West Lindsey District Council has given the green light for a development at Market Rasen Golf Club that is set to ‘benefit the rural economy’.
Market Rasen and District Golf Club applied for planning permission to build a new red brick ‘halfway house’ on the 18-hole course.
The new facility will include toilets, a kitchen and storage area and external seating.
The golf club, in Legsby Road, was given the go ahead to remove conifer trees and an existing timber building in order to build the new structure.
The planning application stated: “The proposed development will enhance the facilities on the course by installing a new larger halfway house and provide a better facility for the members and visiting golfers.
“The proposal requires a new building and cannot make use of the existing halfway house.
“The nature of the development will not conflict with neighbouring uses, or have a harmful impact on highway safety.
“The position of the new halfway house between the 9th green and 10th tee is appropriate, and the proposed larger building is appropriate to the location and the existing business.
“The proposed halfway house will be constructed from red brick and pantiles to match the existing clubhouse to the south and will replace a timber cabin style halfway house.
“This is acceptable as it will provide longer lasting on course facility which is easier to maintain than the existing timber halfway house.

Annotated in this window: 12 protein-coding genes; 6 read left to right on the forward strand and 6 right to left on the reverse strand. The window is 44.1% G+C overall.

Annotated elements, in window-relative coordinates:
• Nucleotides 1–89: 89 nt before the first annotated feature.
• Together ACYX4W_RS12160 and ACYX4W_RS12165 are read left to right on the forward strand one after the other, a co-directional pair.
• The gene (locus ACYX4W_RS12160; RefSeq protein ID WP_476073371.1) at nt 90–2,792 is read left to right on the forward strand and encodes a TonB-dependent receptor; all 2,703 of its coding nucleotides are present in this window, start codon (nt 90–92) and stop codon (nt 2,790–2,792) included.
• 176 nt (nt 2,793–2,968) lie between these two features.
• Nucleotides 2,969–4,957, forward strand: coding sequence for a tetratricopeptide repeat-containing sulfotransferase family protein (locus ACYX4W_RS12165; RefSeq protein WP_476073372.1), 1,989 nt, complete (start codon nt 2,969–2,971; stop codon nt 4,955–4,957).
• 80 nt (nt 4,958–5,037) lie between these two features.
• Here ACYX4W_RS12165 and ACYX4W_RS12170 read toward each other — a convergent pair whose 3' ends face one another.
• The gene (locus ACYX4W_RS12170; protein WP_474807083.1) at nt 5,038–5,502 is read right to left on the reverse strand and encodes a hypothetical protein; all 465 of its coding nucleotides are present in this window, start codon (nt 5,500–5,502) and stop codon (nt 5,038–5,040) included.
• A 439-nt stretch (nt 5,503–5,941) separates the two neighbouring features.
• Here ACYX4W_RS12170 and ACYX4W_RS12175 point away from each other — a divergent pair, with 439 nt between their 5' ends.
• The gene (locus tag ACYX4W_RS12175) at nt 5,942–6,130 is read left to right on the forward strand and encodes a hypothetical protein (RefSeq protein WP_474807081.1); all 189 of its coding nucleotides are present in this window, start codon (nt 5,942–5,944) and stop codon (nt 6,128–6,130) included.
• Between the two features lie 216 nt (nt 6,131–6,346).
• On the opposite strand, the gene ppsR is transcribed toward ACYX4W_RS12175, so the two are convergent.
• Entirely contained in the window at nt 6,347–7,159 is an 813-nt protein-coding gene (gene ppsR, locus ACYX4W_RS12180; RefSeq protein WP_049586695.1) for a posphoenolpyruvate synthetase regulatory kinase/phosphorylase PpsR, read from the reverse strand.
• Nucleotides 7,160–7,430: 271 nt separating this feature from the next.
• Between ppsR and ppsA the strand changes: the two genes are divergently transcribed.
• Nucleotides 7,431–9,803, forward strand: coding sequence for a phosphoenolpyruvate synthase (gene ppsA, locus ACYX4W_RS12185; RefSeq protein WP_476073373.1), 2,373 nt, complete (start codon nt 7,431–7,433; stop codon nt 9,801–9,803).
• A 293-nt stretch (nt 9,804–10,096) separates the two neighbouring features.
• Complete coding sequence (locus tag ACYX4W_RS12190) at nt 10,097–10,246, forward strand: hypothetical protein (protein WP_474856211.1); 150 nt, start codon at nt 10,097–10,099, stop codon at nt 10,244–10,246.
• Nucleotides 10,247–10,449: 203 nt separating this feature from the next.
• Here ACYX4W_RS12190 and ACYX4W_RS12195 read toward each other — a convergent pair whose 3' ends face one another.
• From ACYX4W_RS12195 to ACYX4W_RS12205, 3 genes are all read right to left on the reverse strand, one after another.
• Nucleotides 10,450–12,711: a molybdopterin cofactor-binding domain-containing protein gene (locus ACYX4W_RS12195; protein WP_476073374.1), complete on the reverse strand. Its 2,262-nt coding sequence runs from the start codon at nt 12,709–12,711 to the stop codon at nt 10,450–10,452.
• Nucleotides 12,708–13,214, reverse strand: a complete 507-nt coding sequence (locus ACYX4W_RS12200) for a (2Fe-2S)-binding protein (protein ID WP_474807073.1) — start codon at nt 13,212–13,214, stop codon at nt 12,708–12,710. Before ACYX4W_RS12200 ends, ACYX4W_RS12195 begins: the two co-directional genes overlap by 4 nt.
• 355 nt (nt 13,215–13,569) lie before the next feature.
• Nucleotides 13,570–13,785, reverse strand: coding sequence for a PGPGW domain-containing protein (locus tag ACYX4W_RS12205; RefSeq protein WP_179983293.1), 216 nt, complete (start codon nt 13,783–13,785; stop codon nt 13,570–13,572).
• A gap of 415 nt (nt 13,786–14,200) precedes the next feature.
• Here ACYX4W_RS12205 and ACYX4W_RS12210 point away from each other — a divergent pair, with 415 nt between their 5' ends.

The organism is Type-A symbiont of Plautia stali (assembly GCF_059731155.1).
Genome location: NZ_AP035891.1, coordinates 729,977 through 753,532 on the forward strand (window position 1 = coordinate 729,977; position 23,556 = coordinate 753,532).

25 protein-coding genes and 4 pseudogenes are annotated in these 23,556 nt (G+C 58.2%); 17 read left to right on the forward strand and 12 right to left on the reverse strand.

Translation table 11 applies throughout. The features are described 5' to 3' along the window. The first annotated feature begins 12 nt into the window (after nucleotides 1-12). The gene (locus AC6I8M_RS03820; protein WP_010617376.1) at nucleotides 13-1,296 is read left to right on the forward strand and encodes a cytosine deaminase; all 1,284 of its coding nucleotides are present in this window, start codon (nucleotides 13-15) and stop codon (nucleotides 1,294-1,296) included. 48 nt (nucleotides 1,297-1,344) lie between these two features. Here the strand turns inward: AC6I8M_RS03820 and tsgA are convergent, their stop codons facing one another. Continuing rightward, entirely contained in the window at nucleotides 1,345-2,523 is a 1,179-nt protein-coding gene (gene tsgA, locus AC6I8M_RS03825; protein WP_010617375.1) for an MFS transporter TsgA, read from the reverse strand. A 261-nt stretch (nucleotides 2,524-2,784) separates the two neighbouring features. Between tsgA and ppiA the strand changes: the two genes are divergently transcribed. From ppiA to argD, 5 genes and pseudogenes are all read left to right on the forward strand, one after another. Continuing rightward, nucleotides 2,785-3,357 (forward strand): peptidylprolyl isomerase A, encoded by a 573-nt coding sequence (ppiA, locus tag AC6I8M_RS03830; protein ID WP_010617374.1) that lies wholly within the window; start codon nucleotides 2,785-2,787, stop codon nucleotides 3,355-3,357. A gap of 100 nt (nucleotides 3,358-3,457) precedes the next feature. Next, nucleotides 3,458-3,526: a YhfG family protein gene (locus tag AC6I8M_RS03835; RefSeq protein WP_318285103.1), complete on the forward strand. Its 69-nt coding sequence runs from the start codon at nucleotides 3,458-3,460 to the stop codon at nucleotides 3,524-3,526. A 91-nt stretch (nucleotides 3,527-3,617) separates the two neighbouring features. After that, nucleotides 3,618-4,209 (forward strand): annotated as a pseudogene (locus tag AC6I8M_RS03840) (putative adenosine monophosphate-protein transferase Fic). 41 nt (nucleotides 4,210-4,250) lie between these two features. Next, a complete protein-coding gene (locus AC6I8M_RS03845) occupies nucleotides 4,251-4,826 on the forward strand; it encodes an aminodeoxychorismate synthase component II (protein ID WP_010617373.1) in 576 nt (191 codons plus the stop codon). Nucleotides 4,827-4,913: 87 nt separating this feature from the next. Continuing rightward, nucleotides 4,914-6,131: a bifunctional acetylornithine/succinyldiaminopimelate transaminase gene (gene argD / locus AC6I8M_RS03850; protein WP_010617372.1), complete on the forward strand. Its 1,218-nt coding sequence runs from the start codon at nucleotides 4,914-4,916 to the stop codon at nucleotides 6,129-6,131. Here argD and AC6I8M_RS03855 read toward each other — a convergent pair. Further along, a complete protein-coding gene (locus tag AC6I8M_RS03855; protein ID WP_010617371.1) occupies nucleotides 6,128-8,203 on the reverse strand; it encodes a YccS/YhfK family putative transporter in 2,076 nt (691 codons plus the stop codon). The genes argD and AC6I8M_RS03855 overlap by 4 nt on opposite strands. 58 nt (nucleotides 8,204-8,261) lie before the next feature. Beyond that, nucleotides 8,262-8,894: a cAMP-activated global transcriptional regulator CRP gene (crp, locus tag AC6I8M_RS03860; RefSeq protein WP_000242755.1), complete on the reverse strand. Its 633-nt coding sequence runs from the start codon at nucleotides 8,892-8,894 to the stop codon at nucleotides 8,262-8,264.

“The proposed halfway house will only be visible from the confines of the golf course therefore will not have a harmful visual impact on the site or the area of great landscape value.”
The golf club said the conifer trees it plans to remove provide ‘no amenity value to their setting’ and are not protected.
Approving the application, WLDC executive director of operations, Mark Sturgess said: “It is considered that the principle of the proposal is acceptable in an open countryside location, and will benefit the rural economy and enhance the facilities on the golf course.
“The development will install an appropriate building on an established business and it will not significantly harm the character and appearance of the site, the surrounding area or the area of great landscape value nor the living conditions of the nearest neighbouring occupiers.
“Furthermore the proposal will not have an adverse impact on a site of nature conservation interest, highway safety, drainage, trees or flooding.”
The development must begin within three years of planning permission being granted.